This is a challenge to me. Am I living for something big? Am I living for God’s Kingdom? Or am I “managing” life, looking for comfort and counting days? Buying a Volvo or changing the world? And you?

Tuesday, January 22, 2008

Silence, Part 3: Suffering with us in Silence

The book ends with a great exchange between a priest who apostasized and Christ as the priest prays in his heart and mind.

Priest: “Lord, I resented your silence.”
Lord: “I was not silent. I suffered beside you.”

That’s powerful. When we feel like God has abandoned us, He is there suffering with us, walking through our pain with us.

In the book it goes on, as I read it, to excuse the apostasy from Jesus’ perspective, as if he would encourage it to relieve our anguish. While the author may be expressing Jesus’ abundant grace, it sits uncomfortably with me. He’s with us, but He wants us to honor Him. I realize this is coming from a guy sitting comfortably in a coffee shop, much like the priests in Portugal couldn’t imagine their fellow priest forsaking the faith.

I haven’t faced much suffering so my critique may ring hollow. Even so, I hope I follow in the footsteps of Paul who praises God amid his suffering in books like Philippians. I'm sure that's easier said than done.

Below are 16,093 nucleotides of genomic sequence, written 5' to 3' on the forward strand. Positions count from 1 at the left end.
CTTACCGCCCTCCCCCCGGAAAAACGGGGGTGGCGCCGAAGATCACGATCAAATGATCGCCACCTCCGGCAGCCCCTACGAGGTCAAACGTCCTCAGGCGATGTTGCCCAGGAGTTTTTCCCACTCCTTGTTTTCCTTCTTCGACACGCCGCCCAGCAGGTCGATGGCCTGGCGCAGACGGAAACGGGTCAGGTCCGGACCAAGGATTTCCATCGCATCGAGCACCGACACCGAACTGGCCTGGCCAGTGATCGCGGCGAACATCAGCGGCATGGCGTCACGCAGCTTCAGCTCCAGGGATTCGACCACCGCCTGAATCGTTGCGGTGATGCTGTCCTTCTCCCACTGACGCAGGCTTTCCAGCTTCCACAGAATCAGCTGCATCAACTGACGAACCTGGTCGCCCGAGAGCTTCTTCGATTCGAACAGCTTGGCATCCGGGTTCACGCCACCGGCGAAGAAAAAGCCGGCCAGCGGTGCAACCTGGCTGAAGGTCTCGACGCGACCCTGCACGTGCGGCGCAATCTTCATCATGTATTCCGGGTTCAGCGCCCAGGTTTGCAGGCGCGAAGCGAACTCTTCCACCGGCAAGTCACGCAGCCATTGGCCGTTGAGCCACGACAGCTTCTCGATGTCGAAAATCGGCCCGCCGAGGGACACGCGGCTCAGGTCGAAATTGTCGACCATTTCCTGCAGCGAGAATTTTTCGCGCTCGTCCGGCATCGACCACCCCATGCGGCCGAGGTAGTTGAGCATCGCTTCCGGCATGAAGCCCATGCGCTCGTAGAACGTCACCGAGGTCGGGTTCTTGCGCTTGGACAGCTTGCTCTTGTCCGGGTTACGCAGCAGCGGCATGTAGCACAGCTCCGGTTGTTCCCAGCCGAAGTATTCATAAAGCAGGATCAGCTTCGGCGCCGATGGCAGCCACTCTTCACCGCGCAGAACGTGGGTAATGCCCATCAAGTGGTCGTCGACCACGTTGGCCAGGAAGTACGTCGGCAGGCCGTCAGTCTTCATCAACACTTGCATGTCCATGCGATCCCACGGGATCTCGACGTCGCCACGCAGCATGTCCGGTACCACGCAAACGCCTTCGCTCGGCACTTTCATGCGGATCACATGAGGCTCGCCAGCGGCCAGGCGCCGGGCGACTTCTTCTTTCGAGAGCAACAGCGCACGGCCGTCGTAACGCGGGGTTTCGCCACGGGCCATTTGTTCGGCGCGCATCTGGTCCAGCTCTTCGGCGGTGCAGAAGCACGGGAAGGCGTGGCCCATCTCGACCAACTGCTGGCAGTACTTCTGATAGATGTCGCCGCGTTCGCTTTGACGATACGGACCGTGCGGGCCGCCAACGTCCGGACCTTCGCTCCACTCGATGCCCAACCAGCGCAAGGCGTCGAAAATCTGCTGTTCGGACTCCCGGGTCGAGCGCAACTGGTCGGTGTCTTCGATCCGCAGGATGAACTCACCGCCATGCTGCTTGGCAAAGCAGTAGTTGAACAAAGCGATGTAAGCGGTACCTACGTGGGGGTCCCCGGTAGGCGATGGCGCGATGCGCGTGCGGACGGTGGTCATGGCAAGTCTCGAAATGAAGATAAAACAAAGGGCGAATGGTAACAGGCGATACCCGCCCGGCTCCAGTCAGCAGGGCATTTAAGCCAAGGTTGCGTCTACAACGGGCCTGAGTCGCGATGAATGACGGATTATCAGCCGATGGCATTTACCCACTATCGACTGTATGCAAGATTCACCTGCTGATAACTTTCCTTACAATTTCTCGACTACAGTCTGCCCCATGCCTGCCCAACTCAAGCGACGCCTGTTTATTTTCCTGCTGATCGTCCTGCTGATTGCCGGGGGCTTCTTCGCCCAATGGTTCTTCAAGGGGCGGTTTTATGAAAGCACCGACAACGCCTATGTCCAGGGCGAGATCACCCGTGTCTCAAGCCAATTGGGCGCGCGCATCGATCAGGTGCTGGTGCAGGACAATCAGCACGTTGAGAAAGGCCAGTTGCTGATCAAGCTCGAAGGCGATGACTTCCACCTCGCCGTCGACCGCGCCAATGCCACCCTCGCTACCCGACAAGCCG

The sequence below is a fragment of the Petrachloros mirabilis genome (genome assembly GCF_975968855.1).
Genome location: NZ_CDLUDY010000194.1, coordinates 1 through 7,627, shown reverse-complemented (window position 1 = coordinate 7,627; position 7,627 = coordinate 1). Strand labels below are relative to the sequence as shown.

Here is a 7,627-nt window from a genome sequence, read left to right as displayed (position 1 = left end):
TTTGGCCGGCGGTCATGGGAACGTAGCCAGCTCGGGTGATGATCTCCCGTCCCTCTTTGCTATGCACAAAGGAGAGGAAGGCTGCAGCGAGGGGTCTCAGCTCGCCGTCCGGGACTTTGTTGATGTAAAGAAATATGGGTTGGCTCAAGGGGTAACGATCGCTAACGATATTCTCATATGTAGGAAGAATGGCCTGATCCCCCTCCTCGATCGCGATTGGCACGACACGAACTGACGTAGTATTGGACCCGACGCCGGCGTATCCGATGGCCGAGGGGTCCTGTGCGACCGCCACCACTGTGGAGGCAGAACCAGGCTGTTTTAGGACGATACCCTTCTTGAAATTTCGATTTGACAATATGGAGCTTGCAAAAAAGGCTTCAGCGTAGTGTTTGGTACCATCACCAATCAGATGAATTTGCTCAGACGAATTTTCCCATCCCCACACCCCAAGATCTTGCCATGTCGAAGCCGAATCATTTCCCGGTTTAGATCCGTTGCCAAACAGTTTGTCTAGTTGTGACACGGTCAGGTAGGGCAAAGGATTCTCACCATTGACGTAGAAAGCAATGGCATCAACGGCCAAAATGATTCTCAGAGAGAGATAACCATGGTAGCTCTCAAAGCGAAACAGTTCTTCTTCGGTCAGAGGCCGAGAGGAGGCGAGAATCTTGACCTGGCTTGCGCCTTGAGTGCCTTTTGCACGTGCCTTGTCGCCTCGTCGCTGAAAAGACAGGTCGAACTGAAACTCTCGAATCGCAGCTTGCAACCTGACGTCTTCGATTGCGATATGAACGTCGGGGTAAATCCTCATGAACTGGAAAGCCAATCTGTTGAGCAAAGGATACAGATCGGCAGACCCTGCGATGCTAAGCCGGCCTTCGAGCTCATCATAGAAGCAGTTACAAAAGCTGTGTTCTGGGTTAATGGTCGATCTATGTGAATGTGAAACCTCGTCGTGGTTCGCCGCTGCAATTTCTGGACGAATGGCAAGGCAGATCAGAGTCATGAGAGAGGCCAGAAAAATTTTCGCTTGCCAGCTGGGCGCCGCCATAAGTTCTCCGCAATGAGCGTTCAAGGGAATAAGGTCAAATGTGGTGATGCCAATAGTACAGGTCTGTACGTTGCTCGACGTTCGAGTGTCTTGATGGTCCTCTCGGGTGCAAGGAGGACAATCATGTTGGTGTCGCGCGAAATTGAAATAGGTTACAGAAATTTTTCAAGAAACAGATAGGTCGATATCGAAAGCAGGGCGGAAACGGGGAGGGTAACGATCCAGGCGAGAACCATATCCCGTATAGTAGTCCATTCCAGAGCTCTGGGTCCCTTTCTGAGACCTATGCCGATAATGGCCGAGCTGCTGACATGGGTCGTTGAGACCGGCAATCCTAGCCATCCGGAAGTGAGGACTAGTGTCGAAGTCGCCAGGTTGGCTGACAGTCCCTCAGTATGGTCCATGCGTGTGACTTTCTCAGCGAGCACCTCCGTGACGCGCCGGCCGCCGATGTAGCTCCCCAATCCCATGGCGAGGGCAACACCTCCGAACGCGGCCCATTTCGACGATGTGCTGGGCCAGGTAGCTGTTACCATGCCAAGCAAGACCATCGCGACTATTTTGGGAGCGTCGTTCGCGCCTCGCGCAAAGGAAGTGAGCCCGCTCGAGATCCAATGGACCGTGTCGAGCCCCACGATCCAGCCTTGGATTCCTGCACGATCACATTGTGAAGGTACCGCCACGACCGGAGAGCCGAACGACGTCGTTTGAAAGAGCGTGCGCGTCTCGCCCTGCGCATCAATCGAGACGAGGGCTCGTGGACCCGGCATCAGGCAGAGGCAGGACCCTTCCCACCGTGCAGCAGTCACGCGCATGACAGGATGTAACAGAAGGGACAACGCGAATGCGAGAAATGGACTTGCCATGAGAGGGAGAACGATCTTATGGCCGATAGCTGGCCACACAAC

Remember. He’s with you. He’s suffering beside you.

Monday, January 21, 2008

Don't Forget the Holiday

A needed reminder for some of us, courtesy of Scot McKnight.

I just finished Undaunted Courage by Stephen Ambrose. Great story that I'll post on shortly, but there's a noteworthy quote from Thomas Jefferson in the book regarding slavery: "I tremble when I remember that God is just."
King's note that the Constitution was a promissory note to freedom was a great picture that honors the great minds of our founders, even if they didn't always live up to it. Isn't that the case for all of us to some degree, just hopefully not to the extent of depriving people their freedom.

Silence, Part 2: Grounds for Apostasy?

Almost a month ago I finished the book Silence by Shusako Endo (I’ll keep the link on the margin for another week or so). Here’s the link to the first post ( It was a fascinating and powerful book about the challenges of Catholicism taking root in Japan. The title comes from the bewilderment of where God is in suffering – why is He silent? I’ll get to that one on the next post. But for now I want to touch on the persecution.

Persecution helped strengthen the church in Japan until a priest recanted his faith. In fact, the priests at home couldn’t believe that he had recanted and the story is about the sending of a pair of priests to investigate to see if Priest A had, in fact, given up the faith. It turns out, after some searching, Priest A had forsaken the faith. What made him give it up, apostasize?